Citation: (2005) Sickle Cell and Malaria. PLoS Med 2(5): e150. doi:10.1371/journal.pmed.0020150
Published: May 31, 2005
This is an open-access article distributed under the terms of the Creative Commons Public Domain Declaration, which stipulates that, once placed in the public domain, this work may be freely reproduced, distributed, transmitted, modified, built upon, or otherwise used by anyone for any lawful purpose.
There are at least 300 million acute cases of malaria each year globally, resulting in more than a million deaths. Ninety percent of deaths due to malaria occur in Africa south of the Sahara, and most occur in young children. Of the four types of human malaria—Plasmodium vivax, P. malariae, P. ovale, and P. falciparum—P. falciparum malaria is most common in Africa, and it accounts for most of the extremely high mortality south of the Sahara.
Malaria parasites are developing unacceptable levels of drug resistance, and many insecticides are no longer useful against mosquitoes transmitting the disease. Vaccine research has produced few hopeful candidates, and although millions of dollars are poured into research, an effective vaccine is years away.
One recurring theme in malaria vaccine research has been the high frequency of the gene for sickle cell hemoglobin (HbS) in malaria endemic regions, which is believed to be due to a heterozygote (HbAS) advantage against fatal malaria. The mechanism behind the high degree of resistance conferred by HbAS in severe and complicated malaria is still unknown, but recent observations have suggested the mechanism might involve an immune component.
In this month's PLoS Medicine, Thomas Williams and colleagues reason that the best way to test whether malaria protection by HbAS has a significant immune component is to see whether protection varies with age. They studied the age-specific malaria pattern in 1,054 children and adults living in Kilifi District on the coast of Kenya. They argued that if the malaria protection provided by HbAS were innate, it should be independent of malaria exposure and remain constant with age. However, if immune mechanisms were involved, protection should increase with age until children become functionally immune, when additional immunological advantage should be lost.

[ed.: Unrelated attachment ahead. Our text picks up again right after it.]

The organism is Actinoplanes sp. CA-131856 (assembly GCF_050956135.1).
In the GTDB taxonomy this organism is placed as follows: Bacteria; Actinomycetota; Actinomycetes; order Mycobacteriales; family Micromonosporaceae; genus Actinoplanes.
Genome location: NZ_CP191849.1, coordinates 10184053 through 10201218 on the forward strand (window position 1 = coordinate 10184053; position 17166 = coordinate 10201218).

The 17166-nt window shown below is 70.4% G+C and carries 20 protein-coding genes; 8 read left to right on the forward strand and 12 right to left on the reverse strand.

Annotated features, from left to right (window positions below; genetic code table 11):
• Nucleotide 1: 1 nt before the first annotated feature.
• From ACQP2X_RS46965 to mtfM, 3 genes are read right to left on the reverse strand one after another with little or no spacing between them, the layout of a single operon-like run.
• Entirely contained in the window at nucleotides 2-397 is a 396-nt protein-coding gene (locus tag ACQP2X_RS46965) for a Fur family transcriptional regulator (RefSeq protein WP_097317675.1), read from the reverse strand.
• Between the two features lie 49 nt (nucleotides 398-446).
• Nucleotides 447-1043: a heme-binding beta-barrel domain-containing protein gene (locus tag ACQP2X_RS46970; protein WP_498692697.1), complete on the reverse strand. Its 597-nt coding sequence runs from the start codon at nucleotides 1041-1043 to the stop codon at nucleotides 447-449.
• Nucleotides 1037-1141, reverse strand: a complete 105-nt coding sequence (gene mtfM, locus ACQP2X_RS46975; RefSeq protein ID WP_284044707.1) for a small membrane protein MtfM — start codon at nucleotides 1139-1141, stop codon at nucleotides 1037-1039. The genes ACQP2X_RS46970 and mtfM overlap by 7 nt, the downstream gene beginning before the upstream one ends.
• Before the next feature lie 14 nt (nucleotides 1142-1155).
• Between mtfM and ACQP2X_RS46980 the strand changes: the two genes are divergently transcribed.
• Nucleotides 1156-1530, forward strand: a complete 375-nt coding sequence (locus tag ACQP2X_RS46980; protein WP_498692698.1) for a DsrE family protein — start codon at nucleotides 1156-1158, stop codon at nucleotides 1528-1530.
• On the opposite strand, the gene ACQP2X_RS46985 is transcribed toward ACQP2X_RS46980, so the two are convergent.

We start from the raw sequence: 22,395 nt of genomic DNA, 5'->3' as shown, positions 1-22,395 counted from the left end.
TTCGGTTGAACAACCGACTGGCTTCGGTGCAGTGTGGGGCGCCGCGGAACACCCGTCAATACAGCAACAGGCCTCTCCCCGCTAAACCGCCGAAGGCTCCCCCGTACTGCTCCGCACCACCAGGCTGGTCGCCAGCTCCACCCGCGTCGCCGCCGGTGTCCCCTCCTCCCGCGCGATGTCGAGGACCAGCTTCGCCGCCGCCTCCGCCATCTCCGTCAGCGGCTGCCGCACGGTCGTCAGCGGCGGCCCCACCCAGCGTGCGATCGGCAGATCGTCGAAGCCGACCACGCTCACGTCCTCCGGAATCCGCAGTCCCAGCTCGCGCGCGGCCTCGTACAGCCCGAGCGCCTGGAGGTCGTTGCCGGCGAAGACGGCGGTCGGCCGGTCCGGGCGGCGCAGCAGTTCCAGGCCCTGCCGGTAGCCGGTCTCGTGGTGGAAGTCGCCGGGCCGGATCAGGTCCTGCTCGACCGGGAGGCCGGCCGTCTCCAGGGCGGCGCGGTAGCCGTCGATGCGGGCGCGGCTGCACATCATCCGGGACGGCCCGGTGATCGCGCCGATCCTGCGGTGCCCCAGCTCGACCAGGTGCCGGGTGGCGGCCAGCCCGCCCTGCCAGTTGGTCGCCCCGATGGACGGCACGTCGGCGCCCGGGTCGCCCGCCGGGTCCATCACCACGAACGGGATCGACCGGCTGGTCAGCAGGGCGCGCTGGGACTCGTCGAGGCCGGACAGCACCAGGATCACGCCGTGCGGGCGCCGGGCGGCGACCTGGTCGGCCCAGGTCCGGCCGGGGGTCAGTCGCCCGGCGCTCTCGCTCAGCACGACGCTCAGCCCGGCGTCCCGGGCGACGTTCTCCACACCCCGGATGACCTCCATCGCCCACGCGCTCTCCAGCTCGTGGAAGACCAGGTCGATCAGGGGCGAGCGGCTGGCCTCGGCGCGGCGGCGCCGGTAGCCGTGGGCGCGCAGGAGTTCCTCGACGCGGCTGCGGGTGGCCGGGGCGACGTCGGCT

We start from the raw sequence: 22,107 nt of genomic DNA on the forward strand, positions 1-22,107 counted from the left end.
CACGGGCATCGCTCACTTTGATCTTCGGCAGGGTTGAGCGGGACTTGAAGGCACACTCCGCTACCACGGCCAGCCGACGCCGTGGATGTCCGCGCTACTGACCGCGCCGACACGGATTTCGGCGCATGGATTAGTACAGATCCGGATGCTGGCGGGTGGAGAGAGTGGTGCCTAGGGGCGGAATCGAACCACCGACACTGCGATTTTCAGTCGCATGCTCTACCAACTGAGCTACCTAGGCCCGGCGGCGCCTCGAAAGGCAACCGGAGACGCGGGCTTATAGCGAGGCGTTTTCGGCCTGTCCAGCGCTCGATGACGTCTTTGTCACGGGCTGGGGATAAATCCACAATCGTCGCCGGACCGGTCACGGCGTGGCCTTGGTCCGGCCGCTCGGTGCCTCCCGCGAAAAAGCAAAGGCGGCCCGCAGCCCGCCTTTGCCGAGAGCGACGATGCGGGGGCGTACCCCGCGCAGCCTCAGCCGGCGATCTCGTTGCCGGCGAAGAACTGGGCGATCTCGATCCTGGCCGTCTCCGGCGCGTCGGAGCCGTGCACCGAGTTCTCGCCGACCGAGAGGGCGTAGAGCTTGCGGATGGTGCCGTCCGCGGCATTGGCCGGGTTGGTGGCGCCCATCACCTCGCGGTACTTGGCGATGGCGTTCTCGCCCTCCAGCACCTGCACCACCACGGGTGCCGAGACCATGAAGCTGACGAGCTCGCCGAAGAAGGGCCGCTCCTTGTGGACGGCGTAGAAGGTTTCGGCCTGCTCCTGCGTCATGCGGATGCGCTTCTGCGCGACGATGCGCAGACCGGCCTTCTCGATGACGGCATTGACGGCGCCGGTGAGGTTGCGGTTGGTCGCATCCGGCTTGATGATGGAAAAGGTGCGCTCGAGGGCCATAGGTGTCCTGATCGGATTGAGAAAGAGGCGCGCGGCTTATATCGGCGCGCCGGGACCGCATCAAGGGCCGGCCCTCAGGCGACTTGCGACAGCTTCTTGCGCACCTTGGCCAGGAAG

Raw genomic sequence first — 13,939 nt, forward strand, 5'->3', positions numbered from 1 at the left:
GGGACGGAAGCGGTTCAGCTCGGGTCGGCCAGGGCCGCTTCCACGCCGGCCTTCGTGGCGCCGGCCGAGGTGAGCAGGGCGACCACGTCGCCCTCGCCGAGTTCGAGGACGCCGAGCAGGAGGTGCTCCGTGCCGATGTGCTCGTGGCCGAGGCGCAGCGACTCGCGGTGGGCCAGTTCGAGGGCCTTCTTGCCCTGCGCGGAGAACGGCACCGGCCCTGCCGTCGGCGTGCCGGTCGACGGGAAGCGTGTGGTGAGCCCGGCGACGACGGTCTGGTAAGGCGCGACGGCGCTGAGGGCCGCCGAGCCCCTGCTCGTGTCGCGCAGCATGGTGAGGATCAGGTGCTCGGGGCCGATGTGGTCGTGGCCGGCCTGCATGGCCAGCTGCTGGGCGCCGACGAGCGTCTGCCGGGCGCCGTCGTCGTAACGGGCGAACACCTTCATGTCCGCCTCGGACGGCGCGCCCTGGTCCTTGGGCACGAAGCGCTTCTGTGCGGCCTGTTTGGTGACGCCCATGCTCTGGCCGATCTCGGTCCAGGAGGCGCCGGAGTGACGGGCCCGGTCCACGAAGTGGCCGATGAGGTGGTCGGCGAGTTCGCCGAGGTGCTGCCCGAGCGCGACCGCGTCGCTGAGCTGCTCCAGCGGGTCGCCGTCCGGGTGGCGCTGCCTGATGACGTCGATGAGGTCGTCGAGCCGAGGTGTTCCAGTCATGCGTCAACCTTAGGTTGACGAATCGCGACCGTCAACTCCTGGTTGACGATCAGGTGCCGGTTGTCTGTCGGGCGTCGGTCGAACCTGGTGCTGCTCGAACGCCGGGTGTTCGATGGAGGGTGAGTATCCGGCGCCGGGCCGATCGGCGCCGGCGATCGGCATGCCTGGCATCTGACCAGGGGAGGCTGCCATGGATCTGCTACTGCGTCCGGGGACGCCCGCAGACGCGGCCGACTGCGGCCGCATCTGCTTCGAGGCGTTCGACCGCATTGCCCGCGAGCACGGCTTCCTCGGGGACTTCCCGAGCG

They found that overall HbAS was nearly 40% protective against mild clinical malaria. Protection varied with age, increasing from 20% to 60% during the first ten years of life, and thereafter returning to 30% in children more than ten years old.
The authors admit that this observation could be due to any factor that affects malaria risk and varies with age but state that accelerated immune acquisition seems the most likely explanation. They suggest several mechanisms for how HbAS could accelerate immune acquisition; for example, immunity could be mediated by accelerated acquisition of antibodies to altered host antigens expressed on the parasite-infected red cell surface.
Incidence rate ratio for malaria in HbAS versus HbAA children by age and genotypic groupdoi:10.1371/journal.pmed.0020150.g001
In discussing their findings the authors point out that their study focused on mild malaria. For accelerated malaria-specific immunity to be relevant to HbAS selection it would have to operate within a period of maximum risk for severe and fatal malaria. They note that in a recent study, conducted by another group in western Kenya, protection against severe malaria by HbAS was only seen in children 2–16 months old, but that in that study, no analysis was presented that addressed the effect of age within that range.
The authors conclude that the relevance of their current observations on mild clinical malaria to protection against severe and fatal malaria are unknown, and that further work must be done to better understand the role of HbAS in protection against malaria.